What is Relative Humidity?

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  • Written By: Tricia Ellis-Christensen
  • Edited By: O. Wallace
  • Last Modified Date: 21 August 2014
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Many people notice that hot muggy days seem much warmer somehow than days with dry heat. One of the reasons for this is humidity, the amount of water the air holds. When the air holds more water, the basic act of perspiration or sweating is less efficient in cooling down the body. More water in the air means less water can evaporate from the skin, and most people will end up feeling warmer. Some of the ways that humidity is measured is by measuring absolute humidity, and relative humidity, which is often how people tell how “wet” a day will be.

First, it’s important to understand that air can only hold a certain amount of water at any given time. This measurement is absolute humidity, and absolute humidity is dependent on the temperature of air. Under many circumstances, the actual air holds far less water than it technically could, so the term relative comes into play. When meteorologists discuss relative humidity they usually do so in percentage amounts, and this percentage is a ratio of how much water the air does hold in comparison to how much water it could hold. The actual formula is water amount (actual vapor density) divided by total possible water amount (saturation vapor density) times 100%. Most people will see the expression of this formula often in relative humidity counts when they watch or read weather reports.


That percentage or the relative humidity of a day can tell people how warm they may feel under given circumstances. Air that is drier may not feel as hot in warmer temperatures. Air at about 45% relative humidity is going to feel most like the temperature that is outside. Anything above this level may make the day feel warmer than it truly is at certain temperatures.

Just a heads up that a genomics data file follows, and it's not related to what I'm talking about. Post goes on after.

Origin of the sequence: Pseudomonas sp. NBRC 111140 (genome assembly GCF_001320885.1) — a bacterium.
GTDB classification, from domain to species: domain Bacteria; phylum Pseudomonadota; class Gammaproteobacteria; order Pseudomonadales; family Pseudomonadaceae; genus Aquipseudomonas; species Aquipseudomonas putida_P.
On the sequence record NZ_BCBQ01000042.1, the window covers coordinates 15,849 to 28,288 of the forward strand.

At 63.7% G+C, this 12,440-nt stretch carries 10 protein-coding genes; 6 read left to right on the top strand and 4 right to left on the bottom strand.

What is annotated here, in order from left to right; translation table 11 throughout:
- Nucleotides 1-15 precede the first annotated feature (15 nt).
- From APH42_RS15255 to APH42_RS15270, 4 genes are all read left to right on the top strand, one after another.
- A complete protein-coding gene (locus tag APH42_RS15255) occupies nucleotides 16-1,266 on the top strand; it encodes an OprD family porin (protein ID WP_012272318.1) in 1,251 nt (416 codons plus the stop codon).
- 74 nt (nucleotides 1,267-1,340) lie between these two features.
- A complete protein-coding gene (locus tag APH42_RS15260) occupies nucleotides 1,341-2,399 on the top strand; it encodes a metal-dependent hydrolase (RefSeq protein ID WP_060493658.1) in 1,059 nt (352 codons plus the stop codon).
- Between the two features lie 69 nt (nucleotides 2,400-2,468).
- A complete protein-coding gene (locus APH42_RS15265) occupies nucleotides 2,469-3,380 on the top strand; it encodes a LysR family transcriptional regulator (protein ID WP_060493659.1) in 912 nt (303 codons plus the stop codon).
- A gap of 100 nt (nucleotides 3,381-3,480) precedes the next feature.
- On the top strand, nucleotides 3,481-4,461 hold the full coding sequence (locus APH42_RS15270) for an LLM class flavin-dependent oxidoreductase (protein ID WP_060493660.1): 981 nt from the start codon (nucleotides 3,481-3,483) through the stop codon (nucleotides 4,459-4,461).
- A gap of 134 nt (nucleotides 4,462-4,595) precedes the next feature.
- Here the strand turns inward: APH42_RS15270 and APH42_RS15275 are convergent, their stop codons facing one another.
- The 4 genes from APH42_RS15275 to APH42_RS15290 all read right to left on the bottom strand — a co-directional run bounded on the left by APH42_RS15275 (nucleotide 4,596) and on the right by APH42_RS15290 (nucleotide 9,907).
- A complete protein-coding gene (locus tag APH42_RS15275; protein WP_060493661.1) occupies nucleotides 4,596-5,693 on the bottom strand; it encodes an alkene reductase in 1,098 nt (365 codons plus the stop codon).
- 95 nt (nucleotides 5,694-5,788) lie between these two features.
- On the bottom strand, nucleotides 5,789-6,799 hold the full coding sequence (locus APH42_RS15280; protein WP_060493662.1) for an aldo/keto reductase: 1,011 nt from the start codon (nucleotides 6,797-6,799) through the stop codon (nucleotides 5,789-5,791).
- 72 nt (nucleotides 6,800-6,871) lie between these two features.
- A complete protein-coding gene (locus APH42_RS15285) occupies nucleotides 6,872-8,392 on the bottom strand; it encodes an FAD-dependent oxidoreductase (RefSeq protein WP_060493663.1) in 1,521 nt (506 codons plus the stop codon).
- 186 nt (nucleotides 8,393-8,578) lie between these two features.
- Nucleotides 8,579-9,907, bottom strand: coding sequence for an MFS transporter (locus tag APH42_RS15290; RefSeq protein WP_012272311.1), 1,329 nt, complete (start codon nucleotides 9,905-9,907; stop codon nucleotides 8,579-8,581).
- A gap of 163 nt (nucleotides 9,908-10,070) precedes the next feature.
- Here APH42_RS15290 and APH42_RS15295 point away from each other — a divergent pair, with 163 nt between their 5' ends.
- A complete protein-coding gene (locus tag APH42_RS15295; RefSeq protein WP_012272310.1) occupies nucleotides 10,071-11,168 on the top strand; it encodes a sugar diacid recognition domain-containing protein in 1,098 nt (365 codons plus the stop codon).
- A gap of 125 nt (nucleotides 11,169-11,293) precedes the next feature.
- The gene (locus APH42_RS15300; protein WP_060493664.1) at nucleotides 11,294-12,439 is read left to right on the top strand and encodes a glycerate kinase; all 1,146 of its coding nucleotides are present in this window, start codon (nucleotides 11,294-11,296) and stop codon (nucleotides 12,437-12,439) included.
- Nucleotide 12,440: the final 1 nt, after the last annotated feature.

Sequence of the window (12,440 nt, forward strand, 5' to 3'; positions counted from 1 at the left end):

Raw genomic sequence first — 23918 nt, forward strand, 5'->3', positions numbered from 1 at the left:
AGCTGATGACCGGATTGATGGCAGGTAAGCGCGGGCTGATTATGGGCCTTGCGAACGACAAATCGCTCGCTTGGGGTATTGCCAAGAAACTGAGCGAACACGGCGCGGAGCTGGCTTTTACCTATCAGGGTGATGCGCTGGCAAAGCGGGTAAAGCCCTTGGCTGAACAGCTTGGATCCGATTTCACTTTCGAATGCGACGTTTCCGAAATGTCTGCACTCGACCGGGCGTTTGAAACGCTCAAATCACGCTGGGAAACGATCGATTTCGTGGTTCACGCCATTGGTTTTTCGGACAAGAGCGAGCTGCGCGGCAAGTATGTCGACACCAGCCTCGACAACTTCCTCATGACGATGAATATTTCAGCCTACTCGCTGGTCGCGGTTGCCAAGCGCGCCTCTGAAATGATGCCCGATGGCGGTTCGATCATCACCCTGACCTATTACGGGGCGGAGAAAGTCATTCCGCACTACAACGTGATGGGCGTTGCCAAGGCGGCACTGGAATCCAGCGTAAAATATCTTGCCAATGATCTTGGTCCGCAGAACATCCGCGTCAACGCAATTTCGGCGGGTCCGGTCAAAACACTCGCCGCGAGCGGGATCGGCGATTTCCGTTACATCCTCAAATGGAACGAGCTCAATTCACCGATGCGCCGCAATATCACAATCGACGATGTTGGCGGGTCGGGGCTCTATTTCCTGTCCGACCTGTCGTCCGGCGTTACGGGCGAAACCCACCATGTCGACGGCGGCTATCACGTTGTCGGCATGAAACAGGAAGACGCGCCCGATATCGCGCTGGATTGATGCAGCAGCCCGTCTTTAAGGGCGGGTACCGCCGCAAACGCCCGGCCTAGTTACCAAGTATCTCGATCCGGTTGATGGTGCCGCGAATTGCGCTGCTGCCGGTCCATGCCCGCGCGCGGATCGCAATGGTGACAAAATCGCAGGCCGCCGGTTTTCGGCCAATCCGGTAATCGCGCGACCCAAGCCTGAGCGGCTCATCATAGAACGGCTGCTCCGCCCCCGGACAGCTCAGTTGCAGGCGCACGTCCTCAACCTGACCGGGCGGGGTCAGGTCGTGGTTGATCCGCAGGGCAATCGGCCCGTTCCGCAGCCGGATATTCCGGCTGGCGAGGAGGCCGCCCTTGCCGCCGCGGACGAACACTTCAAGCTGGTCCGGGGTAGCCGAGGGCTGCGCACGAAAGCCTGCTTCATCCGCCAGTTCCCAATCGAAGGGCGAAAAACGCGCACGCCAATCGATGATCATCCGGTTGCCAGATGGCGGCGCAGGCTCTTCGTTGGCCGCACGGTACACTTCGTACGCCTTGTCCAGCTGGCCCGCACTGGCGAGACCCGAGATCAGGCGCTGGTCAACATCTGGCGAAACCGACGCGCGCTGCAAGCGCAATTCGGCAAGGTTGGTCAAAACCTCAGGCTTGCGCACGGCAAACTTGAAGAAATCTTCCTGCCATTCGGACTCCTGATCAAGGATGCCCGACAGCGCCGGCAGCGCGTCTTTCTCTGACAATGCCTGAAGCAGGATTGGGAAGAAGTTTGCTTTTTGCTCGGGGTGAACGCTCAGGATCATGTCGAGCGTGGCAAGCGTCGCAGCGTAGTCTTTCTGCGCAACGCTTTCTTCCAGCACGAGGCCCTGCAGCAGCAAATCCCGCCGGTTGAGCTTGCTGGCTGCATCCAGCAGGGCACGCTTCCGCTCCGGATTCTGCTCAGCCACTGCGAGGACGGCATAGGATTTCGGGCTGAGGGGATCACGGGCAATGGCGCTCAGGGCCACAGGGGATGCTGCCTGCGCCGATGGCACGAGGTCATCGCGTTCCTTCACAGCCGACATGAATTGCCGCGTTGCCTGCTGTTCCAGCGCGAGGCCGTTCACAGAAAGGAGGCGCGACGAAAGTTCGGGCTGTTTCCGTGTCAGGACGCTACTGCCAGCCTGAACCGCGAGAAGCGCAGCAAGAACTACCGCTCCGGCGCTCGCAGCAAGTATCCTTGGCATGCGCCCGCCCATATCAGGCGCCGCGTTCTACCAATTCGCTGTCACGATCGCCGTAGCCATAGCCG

Temperature perception may be affected by relative humidity in the reverse. On cold days, usually those below 53 degrees F (11.67 degrees C), higher humidity can actually make people feel colder than they normally would. Though other determinants like wind chill may affect “temperature feel” and perception, relative humidity in cold weather may also be an important factor. Freezing weather with a near 100% relative humidity may be much chillier in feel than freezing weather with a lower level of humidity.

The relative measurement of humidity cannot be the only determination of how weather will feel; the amount of wind, especially in colder temperatures and other factors come into play. Moreover, individuals can be more or less sensitive to certain temperatures. However, it is one good way of determining just how hot or cold a day might feel.


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